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  1.    #1  
    Hi all,

    FYI.

    Take care,

    Jay

    In wireless lawsuit fray, Apple snags mobile touchscreen patent
    By Andrew Nusca | June 22, 2011, 9:30am PDT

    In wireless lawsuit fray, Apple snags mobile touchscreen patent | ZDNet

    As computer maker Apple battles several patent-related lawsuits with Nokia, Samsung and other competitors related to the wireless functionality of its popular iPhone, iPod and iPad products, the company was awarded a patent on Tuesday involving how a user interacts with a mobile device’s touchscreen display.

    The abstract reads:

    A computer-implemented method, for use in conjunction with a portable multifunction device with a touch screen display, comprises displaying a portion of page content, including a frame displaying a portion of frame content and also including other content of the page, on the touch screen display. An N-finger translation gesture is detected on or near the touch screen display. In response, the page content, including the displayed portion of the frame content and the other content of the page, is translated to display a new portion of page content on the touch screen display. An M-finger translation gesture is detected on or near the touch screen display, where M is a different number than N. In response, the frame content is translated to display a new portion of frame content on the touch screen display, without translating the other content of the page.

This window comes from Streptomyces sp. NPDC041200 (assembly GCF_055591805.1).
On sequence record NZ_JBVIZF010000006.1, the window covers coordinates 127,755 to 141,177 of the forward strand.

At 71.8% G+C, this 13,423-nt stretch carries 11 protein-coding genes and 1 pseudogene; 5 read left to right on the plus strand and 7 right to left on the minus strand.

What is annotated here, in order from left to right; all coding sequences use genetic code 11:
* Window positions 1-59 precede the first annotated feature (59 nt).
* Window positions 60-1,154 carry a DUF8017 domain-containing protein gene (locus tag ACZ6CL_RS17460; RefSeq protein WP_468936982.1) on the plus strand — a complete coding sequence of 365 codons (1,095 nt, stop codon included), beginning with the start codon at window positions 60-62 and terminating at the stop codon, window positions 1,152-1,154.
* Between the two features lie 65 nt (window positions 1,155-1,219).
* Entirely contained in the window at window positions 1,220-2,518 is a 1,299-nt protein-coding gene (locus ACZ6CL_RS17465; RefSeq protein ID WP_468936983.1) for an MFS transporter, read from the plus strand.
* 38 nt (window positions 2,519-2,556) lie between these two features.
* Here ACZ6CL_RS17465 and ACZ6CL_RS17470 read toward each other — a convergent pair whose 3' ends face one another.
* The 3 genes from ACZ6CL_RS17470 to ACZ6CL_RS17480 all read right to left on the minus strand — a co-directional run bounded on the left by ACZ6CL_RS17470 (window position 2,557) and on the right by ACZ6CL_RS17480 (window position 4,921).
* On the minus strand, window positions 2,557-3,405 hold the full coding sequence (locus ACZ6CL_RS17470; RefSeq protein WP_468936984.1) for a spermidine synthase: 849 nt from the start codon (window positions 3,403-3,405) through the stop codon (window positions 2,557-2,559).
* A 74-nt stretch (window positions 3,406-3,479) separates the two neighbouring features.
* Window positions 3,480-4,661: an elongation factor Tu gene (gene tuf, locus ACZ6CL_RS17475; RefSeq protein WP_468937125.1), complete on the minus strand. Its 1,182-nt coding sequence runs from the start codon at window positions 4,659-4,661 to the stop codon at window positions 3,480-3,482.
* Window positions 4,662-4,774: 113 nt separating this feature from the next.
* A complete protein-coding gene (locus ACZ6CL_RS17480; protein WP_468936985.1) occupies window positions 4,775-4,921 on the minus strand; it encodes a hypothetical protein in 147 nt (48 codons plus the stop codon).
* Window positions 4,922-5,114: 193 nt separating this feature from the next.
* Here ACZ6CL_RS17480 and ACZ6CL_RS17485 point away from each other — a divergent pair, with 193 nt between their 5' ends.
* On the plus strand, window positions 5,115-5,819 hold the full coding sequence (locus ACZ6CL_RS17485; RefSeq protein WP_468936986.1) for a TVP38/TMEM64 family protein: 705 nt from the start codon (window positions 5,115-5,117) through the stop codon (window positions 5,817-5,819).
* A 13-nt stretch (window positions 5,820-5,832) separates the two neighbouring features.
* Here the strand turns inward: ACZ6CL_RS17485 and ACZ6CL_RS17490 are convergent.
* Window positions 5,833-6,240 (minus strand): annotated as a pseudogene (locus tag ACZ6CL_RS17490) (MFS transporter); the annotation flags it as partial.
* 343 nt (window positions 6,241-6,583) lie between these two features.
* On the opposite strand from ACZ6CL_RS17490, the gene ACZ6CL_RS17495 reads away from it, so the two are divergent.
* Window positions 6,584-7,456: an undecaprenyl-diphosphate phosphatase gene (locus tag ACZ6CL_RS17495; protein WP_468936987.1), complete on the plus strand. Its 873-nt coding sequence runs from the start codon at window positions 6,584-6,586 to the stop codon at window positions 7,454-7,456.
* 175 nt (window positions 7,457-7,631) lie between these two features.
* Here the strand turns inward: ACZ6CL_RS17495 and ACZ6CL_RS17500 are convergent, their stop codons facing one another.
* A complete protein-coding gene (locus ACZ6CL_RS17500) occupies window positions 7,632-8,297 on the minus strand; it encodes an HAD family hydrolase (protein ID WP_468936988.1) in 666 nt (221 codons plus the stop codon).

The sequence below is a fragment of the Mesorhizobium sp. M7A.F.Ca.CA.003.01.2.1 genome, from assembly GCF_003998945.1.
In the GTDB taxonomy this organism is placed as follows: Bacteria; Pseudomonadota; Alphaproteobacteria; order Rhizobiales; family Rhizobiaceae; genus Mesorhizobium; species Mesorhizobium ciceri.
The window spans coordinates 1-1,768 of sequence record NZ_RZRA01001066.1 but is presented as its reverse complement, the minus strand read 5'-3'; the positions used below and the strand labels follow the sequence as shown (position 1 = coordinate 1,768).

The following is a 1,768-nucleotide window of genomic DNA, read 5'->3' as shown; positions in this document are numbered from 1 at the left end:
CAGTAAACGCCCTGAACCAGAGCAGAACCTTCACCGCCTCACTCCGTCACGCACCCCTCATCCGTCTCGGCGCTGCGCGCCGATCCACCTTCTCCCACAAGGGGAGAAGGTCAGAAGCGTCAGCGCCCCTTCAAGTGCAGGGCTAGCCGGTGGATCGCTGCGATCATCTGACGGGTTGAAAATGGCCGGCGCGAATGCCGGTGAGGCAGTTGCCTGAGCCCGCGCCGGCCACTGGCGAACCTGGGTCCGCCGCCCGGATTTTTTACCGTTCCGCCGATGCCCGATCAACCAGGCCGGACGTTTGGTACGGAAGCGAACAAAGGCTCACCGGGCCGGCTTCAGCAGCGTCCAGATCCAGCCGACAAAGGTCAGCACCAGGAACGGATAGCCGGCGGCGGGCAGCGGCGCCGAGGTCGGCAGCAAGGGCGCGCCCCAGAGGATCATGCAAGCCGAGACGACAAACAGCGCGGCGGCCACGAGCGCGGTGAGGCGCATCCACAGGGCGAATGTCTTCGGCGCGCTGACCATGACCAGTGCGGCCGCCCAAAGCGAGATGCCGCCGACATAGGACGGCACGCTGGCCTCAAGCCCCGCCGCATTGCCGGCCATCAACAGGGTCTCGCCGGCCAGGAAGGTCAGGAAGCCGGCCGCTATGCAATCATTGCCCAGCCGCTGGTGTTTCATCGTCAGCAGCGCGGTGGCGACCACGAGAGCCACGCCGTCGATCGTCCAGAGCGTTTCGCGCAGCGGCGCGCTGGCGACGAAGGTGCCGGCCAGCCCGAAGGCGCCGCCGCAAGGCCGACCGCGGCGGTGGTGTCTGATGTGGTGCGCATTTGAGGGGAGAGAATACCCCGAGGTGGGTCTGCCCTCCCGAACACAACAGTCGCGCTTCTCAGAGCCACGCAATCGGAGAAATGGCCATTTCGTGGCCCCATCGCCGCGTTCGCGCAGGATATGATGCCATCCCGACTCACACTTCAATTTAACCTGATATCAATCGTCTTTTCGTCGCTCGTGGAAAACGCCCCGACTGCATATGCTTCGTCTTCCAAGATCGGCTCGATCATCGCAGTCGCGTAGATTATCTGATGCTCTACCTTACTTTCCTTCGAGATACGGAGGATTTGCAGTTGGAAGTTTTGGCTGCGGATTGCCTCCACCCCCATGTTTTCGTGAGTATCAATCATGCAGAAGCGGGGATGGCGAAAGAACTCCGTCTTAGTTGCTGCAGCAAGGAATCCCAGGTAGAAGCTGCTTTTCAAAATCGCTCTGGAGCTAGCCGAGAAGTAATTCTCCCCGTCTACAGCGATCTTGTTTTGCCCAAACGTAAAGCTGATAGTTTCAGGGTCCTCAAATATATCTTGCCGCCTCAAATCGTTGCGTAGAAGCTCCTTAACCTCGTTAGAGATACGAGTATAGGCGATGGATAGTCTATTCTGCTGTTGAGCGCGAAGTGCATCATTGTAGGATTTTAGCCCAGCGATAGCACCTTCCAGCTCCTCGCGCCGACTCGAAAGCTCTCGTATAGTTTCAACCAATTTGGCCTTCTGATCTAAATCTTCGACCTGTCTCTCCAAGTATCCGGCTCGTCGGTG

In a nutshell: it’s a broad patent that covers any time a device’s software responds to a user’s gesture on a touchscreen, be it its operating system or a web browser.
    Please Support Research into Fibromyalgia, Chronic Pain and Spinal Injuries. If You Suffer from These, Consider Joining or Better Yet Forming a Support Group. No One Should Suffer from the Burden of Chronic Pain, Jay M. S. Founder, Leesburg Fibromyalgia/Resources Group
  2. #2  
    That's a pinch to zoom gesture, I believe, if you take it literally.

    If its anyting more than that, I believe prior patents covering touchscreen use would supercede this (and, I believe Palm holds most of them, from the old days!).

    Anyway, UI patents are almost unenforcable - the argument is always made that you can't patent a human being's actions to interface with any device.

    "The more I learn, the more I realize just how little I really do know!" -Albert Einstein

  3. #4  
    Oy.

    "The more I learn, the more I realize just how little I really do know!" -Albert Einstein

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